What is the conflict in "The Raven" by Edgar Allan Poe?

Expert Answers

An illustration of the letter 'A' in a speech bubbles

The conflict in Poe's poem is an internal one, as has been previously noted. Poe states the nature of this inner conflict early in the poem. He has been trying to achieve "surcease of sorrow for the lost Lenore" by burying himself in old books and trying to forget about her. But the Raven seems to him to be a messenger from the spirit world who has been sent there to keep reminding him of his loss. Instead of trying to forget about Lenore, he is forced to think about her more poignantly than he had been thinking before. So he imagines that her ghost has come back to visit him. He asks the Raven if there is "balm in Gilead," which is equivalent to asking if what the Bible has to say about immortality and resurrection has any truth and can offer him any comfort. But in the end he is defeated in his attempts to deal with his loss. This is symbolized by the Raven taking up a permanent station on the bust of Pallas and continuing to croak the single word "Nevermore." It seems as if the "rare and radiant" maiden the speaker loved so deeply has been replaced by a pet bird who is no comfort to him at all but a continual source of pain.

Approved by eNotes Editorial Team
An illustration of the letter 'A' in a speech bubbles

Like many of Poe's works, we find a character at odds with his own mind. Internal struggle is a classic theme in Poe works. The loss of Lenore is oppressing him psychologically, and the Raven's incessant cawing pushes the character into a crazed state.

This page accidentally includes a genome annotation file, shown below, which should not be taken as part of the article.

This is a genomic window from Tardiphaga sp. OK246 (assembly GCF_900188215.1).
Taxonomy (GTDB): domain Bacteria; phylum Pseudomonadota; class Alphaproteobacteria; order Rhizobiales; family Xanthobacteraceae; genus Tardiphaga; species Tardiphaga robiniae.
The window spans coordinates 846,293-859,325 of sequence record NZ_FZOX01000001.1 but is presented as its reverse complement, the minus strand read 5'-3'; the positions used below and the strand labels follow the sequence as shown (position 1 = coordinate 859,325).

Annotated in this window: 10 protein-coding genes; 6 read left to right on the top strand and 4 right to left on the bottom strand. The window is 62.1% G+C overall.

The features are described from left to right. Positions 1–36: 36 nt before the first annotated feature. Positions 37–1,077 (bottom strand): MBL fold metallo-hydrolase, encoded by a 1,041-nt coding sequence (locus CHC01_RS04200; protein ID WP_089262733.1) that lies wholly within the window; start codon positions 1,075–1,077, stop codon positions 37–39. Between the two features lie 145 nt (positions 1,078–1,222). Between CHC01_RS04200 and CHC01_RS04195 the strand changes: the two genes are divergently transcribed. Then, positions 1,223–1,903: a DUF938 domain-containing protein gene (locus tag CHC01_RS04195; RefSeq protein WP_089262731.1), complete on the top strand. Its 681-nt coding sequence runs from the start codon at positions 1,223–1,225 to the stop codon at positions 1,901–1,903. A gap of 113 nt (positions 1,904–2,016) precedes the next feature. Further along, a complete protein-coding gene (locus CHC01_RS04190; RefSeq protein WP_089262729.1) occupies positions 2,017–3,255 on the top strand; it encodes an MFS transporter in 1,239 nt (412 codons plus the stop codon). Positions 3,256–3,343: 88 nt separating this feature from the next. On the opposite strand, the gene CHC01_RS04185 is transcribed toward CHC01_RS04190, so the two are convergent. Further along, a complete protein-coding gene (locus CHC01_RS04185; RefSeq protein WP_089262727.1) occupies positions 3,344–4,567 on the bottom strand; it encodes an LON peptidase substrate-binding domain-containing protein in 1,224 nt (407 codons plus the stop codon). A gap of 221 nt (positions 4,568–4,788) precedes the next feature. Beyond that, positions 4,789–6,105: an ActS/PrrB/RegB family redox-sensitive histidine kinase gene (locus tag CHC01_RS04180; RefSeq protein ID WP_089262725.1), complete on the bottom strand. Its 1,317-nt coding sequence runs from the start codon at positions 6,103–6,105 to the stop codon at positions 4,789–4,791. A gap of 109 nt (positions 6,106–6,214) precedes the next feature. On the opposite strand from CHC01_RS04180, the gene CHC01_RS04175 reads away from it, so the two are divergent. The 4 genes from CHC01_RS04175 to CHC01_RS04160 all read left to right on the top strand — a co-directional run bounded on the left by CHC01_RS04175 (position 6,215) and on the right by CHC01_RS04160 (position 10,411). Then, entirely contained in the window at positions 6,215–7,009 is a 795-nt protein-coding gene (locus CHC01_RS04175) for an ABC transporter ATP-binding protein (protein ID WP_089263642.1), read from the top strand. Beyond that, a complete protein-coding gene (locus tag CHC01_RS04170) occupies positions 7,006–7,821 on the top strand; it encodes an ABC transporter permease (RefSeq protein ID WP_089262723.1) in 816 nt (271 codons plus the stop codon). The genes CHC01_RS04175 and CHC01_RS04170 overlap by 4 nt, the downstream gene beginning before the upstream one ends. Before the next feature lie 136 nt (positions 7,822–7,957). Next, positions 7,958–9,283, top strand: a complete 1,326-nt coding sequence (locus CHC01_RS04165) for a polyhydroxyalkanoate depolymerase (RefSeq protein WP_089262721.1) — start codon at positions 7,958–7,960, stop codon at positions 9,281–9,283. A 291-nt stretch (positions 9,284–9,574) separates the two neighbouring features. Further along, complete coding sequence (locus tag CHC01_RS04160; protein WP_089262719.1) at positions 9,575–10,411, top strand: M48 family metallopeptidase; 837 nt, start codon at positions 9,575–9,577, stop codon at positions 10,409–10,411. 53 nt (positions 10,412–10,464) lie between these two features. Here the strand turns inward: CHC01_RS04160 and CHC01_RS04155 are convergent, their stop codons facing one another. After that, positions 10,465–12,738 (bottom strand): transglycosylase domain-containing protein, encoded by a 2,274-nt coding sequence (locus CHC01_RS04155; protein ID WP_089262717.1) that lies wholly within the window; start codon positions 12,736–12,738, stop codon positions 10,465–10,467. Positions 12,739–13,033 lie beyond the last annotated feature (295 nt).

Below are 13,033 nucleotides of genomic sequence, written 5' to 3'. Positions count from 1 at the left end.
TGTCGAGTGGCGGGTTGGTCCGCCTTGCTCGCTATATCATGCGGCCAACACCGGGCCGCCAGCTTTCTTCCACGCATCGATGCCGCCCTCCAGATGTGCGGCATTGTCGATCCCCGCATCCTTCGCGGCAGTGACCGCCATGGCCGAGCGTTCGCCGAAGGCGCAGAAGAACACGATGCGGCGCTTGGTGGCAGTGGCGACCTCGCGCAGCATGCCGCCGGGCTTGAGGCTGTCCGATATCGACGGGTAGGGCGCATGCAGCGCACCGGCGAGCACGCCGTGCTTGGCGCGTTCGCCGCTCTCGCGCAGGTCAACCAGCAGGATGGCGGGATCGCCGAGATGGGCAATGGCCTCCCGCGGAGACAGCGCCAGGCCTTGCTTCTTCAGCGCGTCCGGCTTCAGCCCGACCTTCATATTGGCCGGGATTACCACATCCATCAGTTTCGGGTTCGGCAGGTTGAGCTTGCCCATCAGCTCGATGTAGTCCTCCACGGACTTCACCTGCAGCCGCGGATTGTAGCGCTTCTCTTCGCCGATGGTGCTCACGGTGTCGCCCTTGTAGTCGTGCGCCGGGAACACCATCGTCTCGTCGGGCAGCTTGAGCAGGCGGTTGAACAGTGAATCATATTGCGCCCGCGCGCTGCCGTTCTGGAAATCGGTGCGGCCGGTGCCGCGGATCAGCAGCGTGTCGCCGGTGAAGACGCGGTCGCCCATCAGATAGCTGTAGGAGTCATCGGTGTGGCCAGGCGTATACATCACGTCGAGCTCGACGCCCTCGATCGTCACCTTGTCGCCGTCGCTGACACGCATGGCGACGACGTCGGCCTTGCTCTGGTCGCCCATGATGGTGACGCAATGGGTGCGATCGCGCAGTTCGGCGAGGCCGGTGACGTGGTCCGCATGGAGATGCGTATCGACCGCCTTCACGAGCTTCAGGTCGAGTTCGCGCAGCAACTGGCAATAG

Approved by eNotes Editorial Team
An illustration of the letter 'A' in a speech bubbles

The main conflict in "The Raven" by Edgar Allan Poe is internal.  The conflict exists in the mind of the speaker as he faces the Raven and is driven by his grief to hear it speak his worst and most dreaded fears that he will "Nevermore" see his beloved Lenore.  Therefore, I believe it is pretty safe to say that the main conflict in the poem is internal.

Approved by eNotes Editorial Team
An illustration of the letter 'A' in a speech bubbles

The major conflict is within the narrator's mind.  He is so distraught by the loss of his love that it leads him to the brink of insanity.  He appears throughout the poem to be fighting with the raven, but in actuality, he is struggling within himself.  The raven's coincidental response just pushes him over the edge.

Approved by eNotes Editorial Team

We’ll help your grades soar

Start your 48-hour free trial and unlock all the summaries, Q&A, and analyses you need to get better grades now.

  • 30,000+ book summaries
  • 20% study tools discount
  • Ad-free content
  • PDF downloads
  • 300,000+ answers
  • 5-star customer support
Start your 48-Hour Free Trial